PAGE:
I could tolerate the puns and abide by "TRIBS" but no way was "GUCK" correct. The OED has the word as meaning a foolish saying (n) or to play the fool (v. int.)

Ulrich 4:45 PM  

@loren: Ah, yes--the opposite of a vassal--another clue that was botched recently...

Larry I in L.A. 4:46 PM  

@LMS: As a fan of BBC's "(The Adventures of) Merlin", I was also wondering if "Mordread" (sp?) was intentional in your earlier medieval post.

My favorite tortured pun, from Reader's Digest years ago (and sorry about the politically-incorrect punch line):

Once there were three (Native American) brides. One slept on a wolf skin and delivered a bouncing baby boy. Another slept on a bear skin and also had a boy. The third slept on a hippo skin and bore twin boys, proving that the squaw of the hippopotamus is equal to the sons of the squaws on the other two hides.

JoeTheJuggler 4:47 PM  

As for TRIBS, it could have meant more than one copy of the Chicago paper.

In St. Louis in the '60s we had a silly joke about how many newspapers you could hold between your legs (two Globes and a Post).

dana 5:22 PM  

Evil, you took the words right out of my keyboard in your 3:39 post

Anonymous 5:34 PM  

I just received a tweet from Will that says solving in pen in illegal.

Anonymous 5:42 PM  

@John V
Bravo, now that's a pun.
As for the puzzle, 4 thumbs down.

Cheerio 6:00 PM  

Agree with @Jesser. I hate pencils, so I don't use them, ever. But I do get comments from people along the lines of "oh you must be really good at crosswords if you do them in pen!" Really, they might as well say, "wow, you use a pen? You must not mind havnig a mess of scribbles all over your newspaper. What kind of wierdo does that make you? Do you keep a lot of cats too?"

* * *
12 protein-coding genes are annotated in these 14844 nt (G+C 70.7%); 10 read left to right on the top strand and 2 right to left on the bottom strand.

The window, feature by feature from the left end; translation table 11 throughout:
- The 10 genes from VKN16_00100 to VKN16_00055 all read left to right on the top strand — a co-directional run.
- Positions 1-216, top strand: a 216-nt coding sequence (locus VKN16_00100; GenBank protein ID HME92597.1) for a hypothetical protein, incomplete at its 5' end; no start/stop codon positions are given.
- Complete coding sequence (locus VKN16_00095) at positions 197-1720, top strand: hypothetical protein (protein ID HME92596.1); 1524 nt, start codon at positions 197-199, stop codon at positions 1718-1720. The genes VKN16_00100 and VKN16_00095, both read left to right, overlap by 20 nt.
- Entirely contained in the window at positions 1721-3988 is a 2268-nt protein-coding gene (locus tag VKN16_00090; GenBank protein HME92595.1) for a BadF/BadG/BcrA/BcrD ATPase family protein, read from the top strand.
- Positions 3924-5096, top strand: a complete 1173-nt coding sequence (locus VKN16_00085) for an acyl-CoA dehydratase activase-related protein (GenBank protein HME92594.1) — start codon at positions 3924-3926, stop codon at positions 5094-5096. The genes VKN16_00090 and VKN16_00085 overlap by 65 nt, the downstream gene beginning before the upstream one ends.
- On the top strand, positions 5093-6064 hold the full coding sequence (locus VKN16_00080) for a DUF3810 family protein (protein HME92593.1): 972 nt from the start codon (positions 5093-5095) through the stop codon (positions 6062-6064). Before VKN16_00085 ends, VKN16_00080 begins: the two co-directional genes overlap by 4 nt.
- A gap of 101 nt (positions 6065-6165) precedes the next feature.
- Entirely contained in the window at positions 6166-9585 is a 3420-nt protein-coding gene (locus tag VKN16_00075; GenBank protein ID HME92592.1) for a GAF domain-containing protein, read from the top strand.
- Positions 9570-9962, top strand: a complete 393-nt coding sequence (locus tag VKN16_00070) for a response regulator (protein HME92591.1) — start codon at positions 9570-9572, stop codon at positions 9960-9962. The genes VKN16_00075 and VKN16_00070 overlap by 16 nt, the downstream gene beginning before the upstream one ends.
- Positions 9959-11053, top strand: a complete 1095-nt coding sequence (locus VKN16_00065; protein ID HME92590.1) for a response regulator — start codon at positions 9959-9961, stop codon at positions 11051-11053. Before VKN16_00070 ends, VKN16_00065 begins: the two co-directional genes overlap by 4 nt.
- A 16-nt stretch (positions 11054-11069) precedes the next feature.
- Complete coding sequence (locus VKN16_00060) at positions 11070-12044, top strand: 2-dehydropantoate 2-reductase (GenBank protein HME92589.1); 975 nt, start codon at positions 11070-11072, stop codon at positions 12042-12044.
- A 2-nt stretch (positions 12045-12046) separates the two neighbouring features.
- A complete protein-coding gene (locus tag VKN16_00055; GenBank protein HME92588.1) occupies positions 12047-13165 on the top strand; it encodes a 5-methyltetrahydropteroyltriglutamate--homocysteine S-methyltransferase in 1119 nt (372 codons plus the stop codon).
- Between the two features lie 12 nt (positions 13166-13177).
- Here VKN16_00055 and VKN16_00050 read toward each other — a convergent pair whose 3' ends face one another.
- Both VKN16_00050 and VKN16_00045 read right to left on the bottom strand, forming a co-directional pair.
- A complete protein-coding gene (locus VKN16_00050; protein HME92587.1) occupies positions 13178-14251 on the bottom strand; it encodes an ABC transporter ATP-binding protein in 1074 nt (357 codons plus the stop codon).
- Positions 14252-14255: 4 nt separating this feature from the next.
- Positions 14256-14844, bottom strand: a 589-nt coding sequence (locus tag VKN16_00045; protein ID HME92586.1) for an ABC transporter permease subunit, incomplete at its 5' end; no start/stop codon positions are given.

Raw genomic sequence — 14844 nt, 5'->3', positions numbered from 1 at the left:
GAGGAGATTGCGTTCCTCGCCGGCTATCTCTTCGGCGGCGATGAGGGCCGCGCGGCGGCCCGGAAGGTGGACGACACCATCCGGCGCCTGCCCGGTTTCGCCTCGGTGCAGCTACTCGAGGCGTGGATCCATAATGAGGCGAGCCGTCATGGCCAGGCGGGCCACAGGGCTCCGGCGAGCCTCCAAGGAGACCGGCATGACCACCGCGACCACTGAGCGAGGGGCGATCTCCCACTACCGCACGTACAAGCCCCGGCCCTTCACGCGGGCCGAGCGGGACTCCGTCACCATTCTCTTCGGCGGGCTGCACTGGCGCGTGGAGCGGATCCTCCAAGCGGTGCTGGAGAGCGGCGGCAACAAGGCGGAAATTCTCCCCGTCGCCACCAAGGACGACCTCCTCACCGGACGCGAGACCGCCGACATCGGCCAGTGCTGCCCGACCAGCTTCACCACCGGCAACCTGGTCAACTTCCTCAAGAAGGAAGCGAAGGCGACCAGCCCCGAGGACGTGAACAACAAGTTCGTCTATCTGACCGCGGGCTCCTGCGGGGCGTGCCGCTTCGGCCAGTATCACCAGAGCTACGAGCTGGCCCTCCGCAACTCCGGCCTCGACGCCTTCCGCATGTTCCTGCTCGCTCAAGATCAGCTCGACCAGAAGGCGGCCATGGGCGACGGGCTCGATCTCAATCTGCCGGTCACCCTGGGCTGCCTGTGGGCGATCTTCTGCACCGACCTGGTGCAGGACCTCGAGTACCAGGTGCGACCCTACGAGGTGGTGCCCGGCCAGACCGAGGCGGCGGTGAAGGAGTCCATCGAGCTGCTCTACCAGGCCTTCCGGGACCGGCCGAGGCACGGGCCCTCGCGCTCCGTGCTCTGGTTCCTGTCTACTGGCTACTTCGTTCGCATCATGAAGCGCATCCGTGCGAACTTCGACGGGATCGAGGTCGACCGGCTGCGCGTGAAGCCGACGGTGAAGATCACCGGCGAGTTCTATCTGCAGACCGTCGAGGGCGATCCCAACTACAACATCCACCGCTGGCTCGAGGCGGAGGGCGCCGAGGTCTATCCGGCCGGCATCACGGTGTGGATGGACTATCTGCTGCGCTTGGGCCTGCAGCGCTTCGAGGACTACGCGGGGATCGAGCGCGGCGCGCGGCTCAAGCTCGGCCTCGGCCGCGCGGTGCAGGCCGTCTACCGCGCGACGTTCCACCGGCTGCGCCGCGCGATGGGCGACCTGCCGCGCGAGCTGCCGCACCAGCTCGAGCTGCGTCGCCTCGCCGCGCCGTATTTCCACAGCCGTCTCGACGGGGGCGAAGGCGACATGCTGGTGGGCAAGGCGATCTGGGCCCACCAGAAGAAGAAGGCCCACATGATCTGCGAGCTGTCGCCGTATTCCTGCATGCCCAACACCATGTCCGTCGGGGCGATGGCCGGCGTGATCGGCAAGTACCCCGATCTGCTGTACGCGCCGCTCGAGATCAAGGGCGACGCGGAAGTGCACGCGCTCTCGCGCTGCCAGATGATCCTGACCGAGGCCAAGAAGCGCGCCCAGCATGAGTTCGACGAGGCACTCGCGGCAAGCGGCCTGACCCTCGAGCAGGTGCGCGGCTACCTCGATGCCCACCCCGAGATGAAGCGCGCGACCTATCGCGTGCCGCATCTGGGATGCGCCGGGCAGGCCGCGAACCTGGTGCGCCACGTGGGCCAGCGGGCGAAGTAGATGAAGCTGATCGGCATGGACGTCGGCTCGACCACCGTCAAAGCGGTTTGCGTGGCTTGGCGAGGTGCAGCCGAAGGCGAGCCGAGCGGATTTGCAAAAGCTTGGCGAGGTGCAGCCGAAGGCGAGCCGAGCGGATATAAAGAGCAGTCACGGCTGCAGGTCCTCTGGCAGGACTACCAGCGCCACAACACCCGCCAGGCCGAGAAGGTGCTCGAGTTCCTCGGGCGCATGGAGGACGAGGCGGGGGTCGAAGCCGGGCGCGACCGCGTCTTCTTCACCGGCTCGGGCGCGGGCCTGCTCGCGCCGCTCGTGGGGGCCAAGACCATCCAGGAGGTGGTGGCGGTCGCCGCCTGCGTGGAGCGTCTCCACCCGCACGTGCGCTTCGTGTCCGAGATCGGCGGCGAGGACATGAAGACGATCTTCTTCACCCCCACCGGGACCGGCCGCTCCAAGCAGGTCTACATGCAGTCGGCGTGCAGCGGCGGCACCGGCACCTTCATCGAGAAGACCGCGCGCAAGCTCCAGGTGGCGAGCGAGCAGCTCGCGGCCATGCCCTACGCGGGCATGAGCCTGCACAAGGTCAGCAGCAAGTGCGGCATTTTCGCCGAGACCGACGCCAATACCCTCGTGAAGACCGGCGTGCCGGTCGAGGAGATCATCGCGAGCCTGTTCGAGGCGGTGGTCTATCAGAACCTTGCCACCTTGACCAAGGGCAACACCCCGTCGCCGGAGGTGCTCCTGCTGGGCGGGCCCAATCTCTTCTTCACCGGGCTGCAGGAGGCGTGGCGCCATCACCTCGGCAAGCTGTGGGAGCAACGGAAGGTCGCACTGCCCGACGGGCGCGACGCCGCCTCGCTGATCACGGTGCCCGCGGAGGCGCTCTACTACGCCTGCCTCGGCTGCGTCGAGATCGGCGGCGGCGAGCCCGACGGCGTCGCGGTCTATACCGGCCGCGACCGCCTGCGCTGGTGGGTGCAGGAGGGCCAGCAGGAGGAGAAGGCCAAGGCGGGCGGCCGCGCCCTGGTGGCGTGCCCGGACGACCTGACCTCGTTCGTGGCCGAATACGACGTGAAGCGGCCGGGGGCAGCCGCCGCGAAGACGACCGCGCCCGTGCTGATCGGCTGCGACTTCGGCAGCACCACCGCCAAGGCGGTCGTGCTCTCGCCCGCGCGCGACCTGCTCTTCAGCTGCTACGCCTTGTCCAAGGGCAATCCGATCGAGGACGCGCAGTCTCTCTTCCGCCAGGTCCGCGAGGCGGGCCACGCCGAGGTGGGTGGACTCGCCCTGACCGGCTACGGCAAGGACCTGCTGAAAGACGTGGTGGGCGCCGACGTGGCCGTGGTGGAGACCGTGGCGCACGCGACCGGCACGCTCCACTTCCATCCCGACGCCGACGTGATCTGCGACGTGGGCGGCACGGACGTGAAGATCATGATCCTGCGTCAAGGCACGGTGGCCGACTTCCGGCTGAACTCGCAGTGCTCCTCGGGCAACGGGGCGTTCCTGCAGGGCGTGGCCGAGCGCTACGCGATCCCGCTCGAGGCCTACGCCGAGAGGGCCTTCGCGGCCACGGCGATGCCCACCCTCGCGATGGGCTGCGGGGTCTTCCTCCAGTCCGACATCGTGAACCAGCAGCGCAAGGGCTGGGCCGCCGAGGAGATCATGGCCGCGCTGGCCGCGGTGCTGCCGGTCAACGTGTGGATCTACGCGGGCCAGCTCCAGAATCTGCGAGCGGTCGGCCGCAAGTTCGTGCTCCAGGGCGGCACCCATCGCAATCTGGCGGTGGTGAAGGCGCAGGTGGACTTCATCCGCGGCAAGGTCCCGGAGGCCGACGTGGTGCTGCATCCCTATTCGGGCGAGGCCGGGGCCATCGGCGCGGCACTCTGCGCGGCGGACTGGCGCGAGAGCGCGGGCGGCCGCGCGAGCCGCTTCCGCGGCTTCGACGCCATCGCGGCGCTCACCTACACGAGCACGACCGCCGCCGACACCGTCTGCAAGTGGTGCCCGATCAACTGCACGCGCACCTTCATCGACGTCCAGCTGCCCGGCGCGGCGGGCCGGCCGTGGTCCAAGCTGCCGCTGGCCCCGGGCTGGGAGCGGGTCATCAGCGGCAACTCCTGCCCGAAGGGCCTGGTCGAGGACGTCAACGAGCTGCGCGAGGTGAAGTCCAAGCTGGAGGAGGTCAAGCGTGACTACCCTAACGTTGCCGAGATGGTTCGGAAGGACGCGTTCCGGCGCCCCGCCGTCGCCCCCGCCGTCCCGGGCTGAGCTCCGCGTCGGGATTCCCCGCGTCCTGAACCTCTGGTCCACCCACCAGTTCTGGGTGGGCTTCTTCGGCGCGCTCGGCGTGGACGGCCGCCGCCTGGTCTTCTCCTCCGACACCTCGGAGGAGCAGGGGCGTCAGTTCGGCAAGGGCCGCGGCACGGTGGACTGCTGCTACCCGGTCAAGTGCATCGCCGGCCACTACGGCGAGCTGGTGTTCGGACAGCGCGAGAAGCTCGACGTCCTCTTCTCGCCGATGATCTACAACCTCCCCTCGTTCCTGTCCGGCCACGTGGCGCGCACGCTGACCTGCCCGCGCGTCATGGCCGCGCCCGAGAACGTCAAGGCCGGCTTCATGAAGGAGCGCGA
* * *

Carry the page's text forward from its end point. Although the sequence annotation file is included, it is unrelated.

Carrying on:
joho 6:15 PM  

Speed solvers use a pencil. Makes sense. It is their weapon of destruction of the puzzle.

All other solvers, slow or fast, galloping, trotting or eating grass by the side of the road can use whatever instrument that makes them happy. Isn't this supposed to be fun?

If speed's your passion or slow enjoyment, who cares how you get there?

joho 6:18 PM  

Wow, 118 comments and it's only 6:18.

@Karen, you sure did cause a stir today!

Mighty Nisden 6:20 PM  

Like puns but hated these except for the JOUSTKIDDING.

For the record, days past I always worked in pencil. Now with Across Lite I work in keyboard and actually like it better. Took getting used to, but now it's not so obvious when I take all day to do a Thursday and Friday puzzle!

captcha - onlorkee dorky onlooker

Wood 6:42 PM  

Wow, haters gonna hate. Puns, pens. (We need a puzzle that has pins, pans and bridges.)

I thought the puns were corny but PUNS ARE CORNY. I must have some kind of hate deficit. I didn't even hate XOX.

Weirdly, this puzzle was my second-fastest Wednesday ever.

Doris 7:12 PM  

I'm very late to the party, but....

Thought perhaps The Bard would chime in with this: Yet again, Shakespeare is the source of much x-word knowledge. Knew LIST because of Macbeth:
At the end of the soliloquy he says, "Rather than so, come fate into the list, / And champion me to th' utterance!" (3.1.70-71). This is Macbeth's challenge to fate.

We must always give WS his due, especially in the face of those who doubt he wrote the plays.

Anonymous 7:33 PM  

Ugh. The only high point was when I had SNACK for SCARF and briefly thought there was a children's book called THE MOST HAPPY KOALA.

Anonymous 7:41 PM  

My 4th post to thank Rex for changing the robot test by eliminating the negative effect on one of the words. Much better....


JenCT 7:55 PM  

Very late also, but I read every single post - I solve on the computer, so I'll stay out of the pen/pencil discussion.